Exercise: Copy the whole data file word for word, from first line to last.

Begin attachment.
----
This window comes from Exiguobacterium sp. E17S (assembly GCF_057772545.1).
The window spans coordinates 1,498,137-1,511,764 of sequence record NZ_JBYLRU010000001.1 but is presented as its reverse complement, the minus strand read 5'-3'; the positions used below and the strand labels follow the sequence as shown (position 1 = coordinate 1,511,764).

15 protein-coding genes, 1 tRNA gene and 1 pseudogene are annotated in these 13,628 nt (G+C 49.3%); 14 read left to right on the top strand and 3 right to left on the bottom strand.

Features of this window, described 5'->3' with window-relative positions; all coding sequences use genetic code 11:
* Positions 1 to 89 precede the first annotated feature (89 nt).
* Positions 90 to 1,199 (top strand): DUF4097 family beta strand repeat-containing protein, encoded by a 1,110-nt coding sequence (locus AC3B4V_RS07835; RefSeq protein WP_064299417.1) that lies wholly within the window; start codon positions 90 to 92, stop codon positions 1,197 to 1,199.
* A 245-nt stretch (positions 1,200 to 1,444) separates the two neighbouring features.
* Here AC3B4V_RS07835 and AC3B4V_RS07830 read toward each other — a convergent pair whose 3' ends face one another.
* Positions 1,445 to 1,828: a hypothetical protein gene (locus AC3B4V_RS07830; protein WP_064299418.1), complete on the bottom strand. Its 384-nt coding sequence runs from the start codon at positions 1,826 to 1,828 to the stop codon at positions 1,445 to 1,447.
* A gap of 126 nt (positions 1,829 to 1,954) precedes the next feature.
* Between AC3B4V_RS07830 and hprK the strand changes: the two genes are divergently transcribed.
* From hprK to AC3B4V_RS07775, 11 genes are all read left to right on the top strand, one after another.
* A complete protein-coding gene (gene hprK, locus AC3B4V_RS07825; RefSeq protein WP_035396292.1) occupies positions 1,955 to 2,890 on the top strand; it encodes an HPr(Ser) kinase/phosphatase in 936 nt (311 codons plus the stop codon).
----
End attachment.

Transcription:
This window comes from Exiguobacterium sp. E17S (assembly GCF_057772545.1).
The window spans coordinates 1,498,137-1,511,764 of sequence record NZ_JBYLRU010000001.1 but is presented as its reverse complement, the minus strand read 5'-3'; the positions used below and the strand labels follow the sequence as shown (position 1 = coordinate 1,511,764).

15 protein-coding genes, 1 tRNA gene and 1 pseudogene are annotated in these 13,628 nt (G+C 49.3%); 14 read left to right on the top strand and 3 right to left on the bottom strand.

Features of this window, described 5'->3' with window-relative positions; all coding sequences use genetic code 11:
* Positions 1 to 89 precede the first annotated feature (89 nt).
* Positions 90 to 1,199 (top strand): DUF4097 family beta strand repeat-containing protein, encoded by a 1,110-nt coding sequence (locus AC3B4V_RS07835; RefSeq protein WP_064299417.1) that lies wholly within the window; start codon positions 90 to 92, stop codon positions 1,197 to 1,199.
* A 245-nt stretch (positions 1,200 to 1,444) separates the two neighbouring features.
* Here AC3B4V_RS07835 and AC3B4V_RS07830 read toward each other — a convergent pair whose 3' ends face one another.
* Positions 1,445 to 1,828: a hypothetical protein gene (locus AC3B4V_RS07830; protein WP_064299418.1), complete on the bottom strand. Its 384-nt coding sequence runs from the start codon at positions 1,826 to 1,828 to the stop codon at positions 1,445 to 1,447.
* A gap of 126 nt (positions 1,829 to 1,954) precedes the next feature.
* Between AC3B4V_RS07830 and hprK the strand changes: the two genes are divergently transcribed.
* From hprK to AC3B4V_RS07775, 11 genes are all read left to right on the top strand, one after another.
* A complete protein-coding gene (gene hprK, locus AC3B4V_RS07825; RefSeq protein WP_035396292.1) occupies positions 1,955 to 2,890 on the top strand; it encodes an HPr(Ser) kinase/phosphatase in 936 nt (311 codons plus the stop codon).